DL Life Logo JUNE 6,2014 - - - - 122,906 AMERICANS ARE CANDIDATES ON THE UNOS TRANSPLANT WAIT LIST DL Life Logo 100,817 waiting for a kidney DL Life Logo 15,753 wait-listed for a liver DL Life Logo 1,194 waiting for a pancreasDL Life Logo 2,054 needing a Kidney-PancreasDL Life Logo 4,026 waiting for a life-saving heartDL Life Logo 1,658 waiting for a lungDL Life Logo 55 waiting for a heart-lungDL Life Logo 261 waiting for small bowelDL Life Logo One organ donor has the opportunity to save up to 8 lives DL Life Logo One tissue donor has the opportunity to save and -or enhance the lives of 50 or more individuals DL Life Logo You have the power to SAVE Lives by becoming an organ, eye and tissue donor, so what are you waiting for? To learn how to register click HEREDL Life Logo

Wednesday, January 4, 2012

'Heart In A Box' Organ Preservation Helps Save Portsmouth Mom Of Two

Huffington Post



Amy DeStefano started off the new year with a new lease on life when she got the heart for which she had waited three years.

After a virus damaged her heart in 2009, the 40-year-old mom of two anxiously waited for her name to climb to the top of the donor list, Seacoastonline.com reports. When DeStefano finally got her match on Dec. 30, she was the first person in New England to get a transplant in such unconventional packaging.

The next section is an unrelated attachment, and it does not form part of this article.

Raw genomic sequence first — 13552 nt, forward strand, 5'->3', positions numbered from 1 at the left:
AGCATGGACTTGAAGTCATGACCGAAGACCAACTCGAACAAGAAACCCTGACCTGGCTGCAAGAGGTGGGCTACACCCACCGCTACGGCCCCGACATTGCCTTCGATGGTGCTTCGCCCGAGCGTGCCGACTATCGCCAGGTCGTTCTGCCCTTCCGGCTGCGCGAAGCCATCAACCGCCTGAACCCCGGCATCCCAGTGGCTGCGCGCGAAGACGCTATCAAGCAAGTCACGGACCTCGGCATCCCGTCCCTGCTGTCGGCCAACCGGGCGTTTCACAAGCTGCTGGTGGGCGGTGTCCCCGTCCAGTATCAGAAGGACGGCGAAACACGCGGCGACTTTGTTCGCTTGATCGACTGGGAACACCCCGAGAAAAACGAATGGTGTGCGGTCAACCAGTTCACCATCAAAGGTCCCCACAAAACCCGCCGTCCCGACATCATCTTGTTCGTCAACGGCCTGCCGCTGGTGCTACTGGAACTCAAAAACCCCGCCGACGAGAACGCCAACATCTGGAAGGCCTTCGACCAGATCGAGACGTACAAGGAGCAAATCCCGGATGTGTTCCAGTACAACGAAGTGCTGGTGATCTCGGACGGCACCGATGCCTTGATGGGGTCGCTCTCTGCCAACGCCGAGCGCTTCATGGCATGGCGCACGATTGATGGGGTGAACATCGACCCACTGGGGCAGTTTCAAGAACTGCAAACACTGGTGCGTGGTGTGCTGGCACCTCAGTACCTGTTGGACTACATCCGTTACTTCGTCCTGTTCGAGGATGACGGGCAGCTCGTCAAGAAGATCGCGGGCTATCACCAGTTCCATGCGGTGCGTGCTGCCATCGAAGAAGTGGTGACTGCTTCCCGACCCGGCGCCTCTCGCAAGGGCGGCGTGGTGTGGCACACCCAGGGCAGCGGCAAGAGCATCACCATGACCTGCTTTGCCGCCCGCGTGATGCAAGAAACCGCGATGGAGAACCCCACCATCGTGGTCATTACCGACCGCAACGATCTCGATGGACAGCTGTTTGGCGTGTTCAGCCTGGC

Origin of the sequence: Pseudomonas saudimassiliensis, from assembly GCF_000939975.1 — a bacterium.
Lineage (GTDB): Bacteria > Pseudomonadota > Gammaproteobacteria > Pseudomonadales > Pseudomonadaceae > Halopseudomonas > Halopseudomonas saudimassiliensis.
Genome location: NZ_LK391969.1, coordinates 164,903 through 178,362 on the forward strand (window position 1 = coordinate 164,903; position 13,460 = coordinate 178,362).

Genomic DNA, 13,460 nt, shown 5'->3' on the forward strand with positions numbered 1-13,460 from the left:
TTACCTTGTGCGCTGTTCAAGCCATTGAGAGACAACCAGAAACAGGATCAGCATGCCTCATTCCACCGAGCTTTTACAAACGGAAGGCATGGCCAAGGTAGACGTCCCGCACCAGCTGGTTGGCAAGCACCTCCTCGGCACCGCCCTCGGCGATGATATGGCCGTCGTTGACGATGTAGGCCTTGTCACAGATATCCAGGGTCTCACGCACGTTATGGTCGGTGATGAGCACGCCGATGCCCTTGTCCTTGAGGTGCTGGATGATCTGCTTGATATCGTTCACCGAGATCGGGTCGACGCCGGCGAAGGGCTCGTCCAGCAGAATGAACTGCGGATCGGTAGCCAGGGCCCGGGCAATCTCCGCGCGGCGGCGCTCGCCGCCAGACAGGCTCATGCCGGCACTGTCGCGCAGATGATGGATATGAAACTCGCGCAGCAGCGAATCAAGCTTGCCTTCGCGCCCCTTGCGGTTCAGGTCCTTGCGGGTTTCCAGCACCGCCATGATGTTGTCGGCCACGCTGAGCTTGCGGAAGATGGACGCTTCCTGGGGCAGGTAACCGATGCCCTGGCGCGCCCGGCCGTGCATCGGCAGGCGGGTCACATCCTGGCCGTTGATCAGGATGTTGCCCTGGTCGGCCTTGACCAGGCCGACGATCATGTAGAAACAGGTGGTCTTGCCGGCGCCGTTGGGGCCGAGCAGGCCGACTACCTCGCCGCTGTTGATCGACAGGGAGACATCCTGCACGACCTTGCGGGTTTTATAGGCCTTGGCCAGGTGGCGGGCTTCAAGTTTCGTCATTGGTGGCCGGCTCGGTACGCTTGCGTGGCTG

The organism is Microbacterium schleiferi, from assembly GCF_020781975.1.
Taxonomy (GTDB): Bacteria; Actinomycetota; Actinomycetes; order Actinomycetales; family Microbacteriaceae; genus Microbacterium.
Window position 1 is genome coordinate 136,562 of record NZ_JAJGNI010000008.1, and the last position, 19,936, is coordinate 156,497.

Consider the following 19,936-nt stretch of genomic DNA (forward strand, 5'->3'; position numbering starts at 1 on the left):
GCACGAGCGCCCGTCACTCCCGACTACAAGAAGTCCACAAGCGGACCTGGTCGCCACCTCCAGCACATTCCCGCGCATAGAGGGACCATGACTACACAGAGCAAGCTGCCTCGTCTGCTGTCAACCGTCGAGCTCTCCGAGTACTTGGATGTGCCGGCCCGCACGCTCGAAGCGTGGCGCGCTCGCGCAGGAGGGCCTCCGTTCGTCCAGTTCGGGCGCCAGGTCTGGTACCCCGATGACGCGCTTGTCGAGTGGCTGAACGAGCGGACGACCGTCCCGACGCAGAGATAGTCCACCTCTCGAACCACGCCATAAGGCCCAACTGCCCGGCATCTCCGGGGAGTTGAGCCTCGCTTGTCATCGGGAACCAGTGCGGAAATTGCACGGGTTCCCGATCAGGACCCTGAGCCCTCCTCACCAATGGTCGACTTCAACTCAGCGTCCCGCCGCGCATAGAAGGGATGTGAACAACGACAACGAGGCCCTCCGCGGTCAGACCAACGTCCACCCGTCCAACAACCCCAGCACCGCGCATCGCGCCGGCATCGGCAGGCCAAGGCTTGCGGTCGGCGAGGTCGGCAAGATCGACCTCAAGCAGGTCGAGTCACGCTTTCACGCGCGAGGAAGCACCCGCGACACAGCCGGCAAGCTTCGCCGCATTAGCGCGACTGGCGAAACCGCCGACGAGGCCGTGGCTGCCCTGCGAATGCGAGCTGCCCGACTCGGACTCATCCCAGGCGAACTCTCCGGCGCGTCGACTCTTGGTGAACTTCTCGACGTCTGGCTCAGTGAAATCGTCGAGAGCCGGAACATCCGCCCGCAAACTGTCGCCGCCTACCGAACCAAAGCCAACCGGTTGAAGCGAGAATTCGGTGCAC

The organ was preserved with the relatively new "heart in a box" technology, which relies on a machine to keep the heart beating long after a standard cooler can.

"Amy is a pioneer," DeStefano's sister, Lisa, told Seacoastonline.com.

Such pioneering may give way to saving many more lives.

Because the standard cooling method only preserves a heart for about six hours, viable organs are often damaged, or can't make their way in time to the recipients in need, according to UCLA Health.

"If we're able to safely transport donor hearts across longer distances, from the East Coast to West Coast for example, we may be able to increase the pool of donor hearts available to patients," Abbas Ardehali, M.D., surgical director of the UCLA Heart and Lung Transplant Program, told the news outlet.

No comments: